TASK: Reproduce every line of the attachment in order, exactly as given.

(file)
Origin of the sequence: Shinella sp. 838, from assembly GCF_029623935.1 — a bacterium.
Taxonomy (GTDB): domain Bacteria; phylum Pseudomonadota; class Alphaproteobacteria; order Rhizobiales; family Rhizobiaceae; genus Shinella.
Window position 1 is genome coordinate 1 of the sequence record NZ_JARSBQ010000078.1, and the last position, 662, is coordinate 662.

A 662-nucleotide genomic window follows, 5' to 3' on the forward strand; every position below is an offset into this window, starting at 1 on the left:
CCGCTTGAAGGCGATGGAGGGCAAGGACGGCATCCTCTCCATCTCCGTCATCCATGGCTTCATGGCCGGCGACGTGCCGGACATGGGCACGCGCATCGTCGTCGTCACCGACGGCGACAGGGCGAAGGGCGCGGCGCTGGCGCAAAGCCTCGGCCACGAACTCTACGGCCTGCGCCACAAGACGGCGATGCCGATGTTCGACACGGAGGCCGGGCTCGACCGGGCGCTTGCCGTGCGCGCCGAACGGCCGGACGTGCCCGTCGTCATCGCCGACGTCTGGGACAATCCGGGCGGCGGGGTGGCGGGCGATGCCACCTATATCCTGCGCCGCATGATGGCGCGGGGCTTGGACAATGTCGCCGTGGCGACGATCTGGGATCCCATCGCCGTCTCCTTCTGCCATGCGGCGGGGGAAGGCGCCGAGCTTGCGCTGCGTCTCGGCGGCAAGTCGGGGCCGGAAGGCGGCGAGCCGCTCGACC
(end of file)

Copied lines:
Origin of the sequence: Shinella sp. 838, from assembly GCF_029623935.1 — a bacterium.
Taxonomy (GTDB): domain Bacteria; phylum Pseudomonadota; class Alphaproteobacteria; order Rhizobiales; family Rhizobiaceae; genus Shinella.
Window position 1 is genome coordinate 1 of the sequence record NZ_JARSBQ010000078.1, and the last position, 662, is coordinate 662.

A 662-nucleotide genomic window follows, 5' to 3' on the forward strand; every position below is an offset into this window, starting at 1 on the left:
CCGCTTGAAGGCGATGGAGGGCAAGGACGGCATCCTCTCCATCTCCGTCATCCATGGCTTCATGGCCGGCGACGTGCCGGACATGGGCACGCGCATCGTCGTCGTCACCGACGGCGACAGGGCGAAGGGCGCGGCGCTGGCGCAAAGCCTCGGCCACGAACTCTACGGCCTGCGCCACAAGACGGCGATGCCGATGTTCGACACGGAGGCCGGGCTCGACCGGGCGCTTGCCGTGCGCGCCGAACGGCCGGACGTGCCCGTCGTCATCGCCGACGTCTGGGACAATCCGGGCGGCGGGGTGGCGGGCGATGCCACCTATATCCTGCGCCGCATGATGGCGCGGGGCTTGGACAATGTCGCCGTGGCGACGATCTGGGATCCCATCGCCGTCTCCTTCTGCCATGCGGCGGGGGAAGGCGCCGAGCTTGCGCTGCGTCTCGGCGGCAAGTCGGGGCCGGAAGGCGGCGAGCCGCTCGACC